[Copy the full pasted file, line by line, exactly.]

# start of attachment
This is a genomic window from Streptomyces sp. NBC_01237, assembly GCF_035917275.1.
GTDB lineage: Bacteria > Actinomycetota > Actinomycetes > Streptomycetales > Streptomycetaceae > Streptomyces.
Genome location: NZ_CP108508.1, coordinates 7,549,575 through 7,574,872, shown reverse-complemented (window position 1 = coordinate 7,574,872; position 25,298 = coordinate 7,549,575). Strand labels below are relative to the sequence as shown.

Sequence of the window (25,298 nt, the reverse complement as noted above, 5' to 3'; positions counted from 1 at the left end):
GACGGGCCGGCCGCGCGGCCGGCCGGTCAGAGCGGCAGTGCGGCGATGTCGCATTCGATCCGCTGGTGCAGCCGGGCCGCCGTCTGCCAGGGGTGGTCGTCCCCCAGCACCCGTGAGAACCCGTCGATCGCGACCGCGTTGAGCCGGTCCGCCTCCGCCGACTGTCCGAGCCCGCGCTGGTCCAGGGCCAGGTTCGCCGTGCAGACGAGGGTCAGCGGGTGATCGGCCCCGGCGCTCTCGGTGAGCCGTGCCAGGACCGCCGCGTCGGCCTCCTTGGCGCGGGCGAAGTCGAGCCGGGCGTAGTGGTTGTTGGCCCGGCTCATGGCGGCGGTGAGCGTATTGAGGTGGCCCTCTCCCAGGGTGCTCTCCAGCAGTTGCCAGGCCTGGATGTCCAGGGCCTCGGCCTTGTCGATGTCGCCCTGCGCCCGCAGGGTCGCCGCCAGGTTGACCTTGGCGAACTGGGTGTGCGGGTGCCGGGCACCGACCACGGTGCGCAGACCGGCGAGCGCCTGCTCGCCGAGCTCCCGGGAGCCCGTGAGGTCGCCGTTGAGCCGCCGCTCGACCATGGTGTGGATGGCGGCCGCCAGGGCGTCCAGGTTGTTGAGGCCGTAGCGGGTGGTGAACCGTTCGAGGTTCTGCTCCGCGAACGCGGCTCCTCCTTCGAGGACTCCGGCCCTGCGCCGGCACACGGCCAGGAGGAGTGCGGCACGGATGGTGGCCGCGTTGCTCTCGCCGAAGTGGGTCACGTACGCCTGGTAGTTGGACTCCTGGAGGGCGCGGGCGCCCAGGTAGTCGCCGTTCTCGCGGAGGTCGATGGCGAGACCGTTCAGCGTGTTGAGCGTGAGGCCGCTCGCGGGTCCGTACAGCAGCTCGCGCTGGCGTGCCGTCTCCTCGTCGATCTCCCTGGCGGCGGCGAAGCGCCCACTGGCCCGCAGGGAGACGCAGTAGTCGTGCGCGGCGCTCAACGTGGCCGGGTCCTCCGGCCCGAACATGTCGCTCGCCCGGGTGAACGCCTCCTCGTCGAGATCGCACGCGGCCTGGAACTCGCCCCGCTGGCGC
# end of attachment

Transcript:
This is a genomic window from Streptomyces sp. NBC_01237, assembly GCF_035917275.1.
GTDB lineage: Bacteria > Actinomycetota > Actinomycetes > Streptomycetales > Streptomycetaceae > Streptomyces.
Genome location: NZ_CP108508.1, coordinates 7,549,575 through 7,574,872, shown reverse-complemented (window position 1 = coordinate 7,574,872; position 25,298 = coordinate 7,549,575). Strand labels below are relative to the sequence as shown.

Sequence of the window (25,298 nt, the reverse complement as noted above, 5' to 3'; positions counted from 1 at the left end):
GACGGGCCGGCCGCGCGGCCGGCCGGTCAGAGCGGCAGTGCGGCGATGTCGCATTCGATCCGCTGGTGCAGCCGGGCCGCCGTCTGCCAGGGGTGGTCGTCCCCCAGCACCCGTGAGAACCCGTCGATCGCGACCGCGTTGAGCCGGTCCGCCTCCGCCGACTGTCCGAGCCCGCGCTGGTCCAGGGCCAGGTTCGCCGTGCAGACGAGGGTCAGCGGGTGATCGGCCCCGGCGCTCTCGGTGAGCCGTGCCAGGACCGCCGCGTCGGCCTCCTTGGCGCGGGCGAAGTCGAGCCGGGCGTAGTGGTTGTTGGCCCGGCTCATGGCGGCGGTGAGCGTATTGAGGTGGCCCTCTCCCAGGGTGCTCTCCAGCAGTTGCCAGGCCTGGATGTCCAGGGCCTCGGCCTTGTCGATGTCGCCCTGCGCCCGCAGGGTCGCCGCCAGGTTGACCTTGGCGAACTGGGTGTGCGGGTGCCGGGCACCGACCACGGTGCGCAGACCGGCGAGCGCCTGCTCGCCGAGCTCCCGGGAGCCCGTGAGGTCGCCGTTGAGCCGCCGCTCGACCATGGTGTGGATGGCGGCCGCCAGGGCGTCCAGGTTGTTGAGGCCGTAGCGGGTGGTGAACCGTTCGAGGTTCTGCTCCGCGAACGCGGCTCCTCCTTCGAGGACTCCGGCCCTGCGCCGGCACACGGCCAGGAGGAGTGCGGCACGGATGGTGGCCGCGTTGCTCTCGCCGAAGTGGGTCACGTACGCCTGGTAGTTGGACTCCTGGAGGGCGCGGGCGCCCAGGTAGTCGCCGTTCTCGCGGAGGTCGATGGCGAGACCGTTCAGCGTGTTGAGCGTGAGGCCGCTCGCGGGTCCGTACAGCAGCTCGCGCTGGCGTGCCGTCTCCTCGTCGATCTCCCTGGCGGCGGCGAAGCGCCCACTGGCCCGCAGGGAGACGCAGTAGTCGTGCGCGGCGCTCAACGTGGCCGGGTCCTCCGGCCCGAACATGTCGCTCGCCCGGGTGAACGCCTCCTCGTCGAGATCGCACGCGGCCTGGAACTCGCCCCGCTGGCGC